Researcher Norman Abbot was at St Edmund’s this week looking for any references to William Farquharson who studied in the Durham area and boarded with Dr William Wrightson, surgeon, of Sedgefield, around 1772-4.
William, the nephew of Jacobite supporter Francis Farquharson of Monaltrie, was being tutored at the time by the Revd. William Longstaffe, Vicar of Kelloe, who may also have lived in Sedgefield.
Mr Abbot has undertaken extensive research into the Farquharsons, an important family on Upper Deeside in Aberdeenshire who were based near Braemar.
“I’d love to know if anyone could identify Wrightson’s or Longstaffe’s place of residence in the Sedgefield area,” said Mr Abbot this week.
He’s equally interested in discovering the house on the north side of Old Elvet in Durham where Francis Farquharson lived with his wife, Elizabeth Eyre (who is commemorated in a fine monument in St Oswald’s Church, Durham), from c1766 to 1786.
Some years ago, Mr Abbot did a leaflet drop in Durham to try and identify the house – but without success.
Anyone with information about the Farquharsons, Wrightson or Longstaffe can contact Mr Abbot at email@example.com.
Footnote: Francis’s sentence of death was commuted to internal exile in southern England which lasted for 20 years, but after eventually regaining his freedom of movement and settling with his wife in Durham, he made annual expeditions back to his native part of Scotland. He was responsible, among other things, for building the first bridge over the River Dee at Ballater near Balmoral.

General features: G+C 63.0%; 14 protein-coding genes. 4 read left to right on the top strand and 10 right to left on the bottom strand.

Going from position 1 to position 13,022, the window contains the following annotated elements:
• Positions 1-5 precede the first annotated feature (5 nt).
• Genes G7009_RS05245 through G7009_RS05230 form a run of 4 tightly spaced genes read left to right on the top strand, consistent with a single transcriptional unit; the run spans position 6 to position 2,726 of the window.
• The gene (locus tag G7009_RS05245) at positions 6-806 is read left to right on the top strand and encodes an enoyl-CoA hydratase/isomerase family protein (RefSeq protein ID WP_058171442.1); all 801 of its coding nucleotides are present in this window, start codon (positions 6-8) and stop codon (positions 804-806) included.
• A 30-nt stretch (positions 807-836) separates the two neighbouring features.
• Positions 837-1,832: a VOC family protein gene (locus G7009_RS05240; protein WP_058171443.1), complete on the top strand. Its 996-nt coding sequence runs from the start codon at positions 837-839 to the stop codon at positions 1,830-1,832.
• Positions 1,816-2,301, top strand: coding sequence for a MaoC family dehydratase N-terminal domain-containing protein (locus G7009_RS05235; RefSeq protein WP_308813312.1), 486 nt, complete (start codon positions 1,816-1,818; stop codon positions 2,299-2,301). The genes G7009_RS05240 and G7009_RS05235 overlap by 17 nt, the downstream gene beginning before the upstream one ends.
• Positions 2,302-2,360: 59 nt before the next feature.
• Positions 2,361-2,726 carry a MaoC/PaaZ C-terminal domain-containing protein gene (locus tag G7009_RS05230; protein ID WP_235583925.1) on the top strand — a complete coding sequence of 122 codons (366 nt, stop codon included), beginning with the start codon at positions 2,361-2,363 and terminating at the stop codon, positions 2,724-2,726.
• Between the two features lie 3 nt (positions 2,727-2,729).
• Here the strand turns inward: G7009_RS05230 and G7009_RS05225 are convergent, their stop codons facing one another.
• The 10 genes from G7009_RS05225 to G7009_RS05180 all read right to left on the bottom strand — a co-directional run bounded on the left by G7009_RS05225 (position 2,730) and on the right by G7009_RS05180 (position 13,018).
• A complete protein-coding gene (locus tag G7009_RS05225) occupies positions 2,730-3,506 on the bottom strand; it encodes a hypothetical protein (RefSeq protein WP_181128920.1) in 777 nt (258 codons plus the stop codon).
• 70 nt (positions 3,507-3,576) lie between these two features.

Church support for
Sedgefield Rangers overseas service appeal
Members of Sedgefield’s Saint Edmund’s Church are busy searching their wardrobes, linen cupboards and children’s toy-boxes to help four teenage members of the local Ranger Guide group make ‘once-in-a-lifetime’ voluntary service trips overseas.
The four have been selected for the international projects next summer by Girlguiding North East England but need to raise around£2000 each towards the cost.
Kate Wallace (left) will do voluntary work in Sri Lanka, Jenny Walker (third left) in Bermuda, and Katelyn Craig (second left) and Abbie Walker (right) will take part in an international camp.
The four have already been hard at work fund-raising and are now hoping to raise around £300 by asking church members and supporters to fill bags with unwanted used clothing, shoes, linen, bedding, towels, curtains and soft toys (excluding duvets, pillows and cushions) which will then be sold to the Bag2School charity.
Bags can be returned to Kate’s mum, Susan, at St Edmund’s Church by e-mailing her at firstname.lastname@example.org or calling her on 07753 470350.
Mrs Wallace said this week: “The girls began fundraising late last year. So far they have hosted a coffee morning, held Christmas stalls, played Christmas carols in Sainsbury’s Supermarket, staged a fashion show with Betty’s Boudoir and done sponsored runs and a swim. They really do deserve all the support they can get.”
Footnote: The next fundraising event by the Rangers will be a Ceilidh on April 27 in the Parish Hall. Tickets cost £12.00 and include a pie and pea supper. There will also be a bar. Tickets are available from Jaiz Hairdressers or from Marie Walker at email@example.com
St.Edmund's Church, Cross Hill, Sedgefield, Stockton-On-Tees TS21 3AT
Chairman: Dr Alistair Irvine, Neasless Farm, Sedgefield, Stockton on Tees. TS21 3HE
Secretary: Mrs. Alison Hodgson, 18 Hardwick Road, Sedgefield Co Durham TS21 2AL
Treasurer: Mrs. Lynda Clegg, 16 Hardwick Road, Sedgefield, Co Durham TS21 2AL
Membership Secretary: Mr Brian Mutch, 6 Hasledon Grove, Sedgefield, Co. Durham TS21 2JW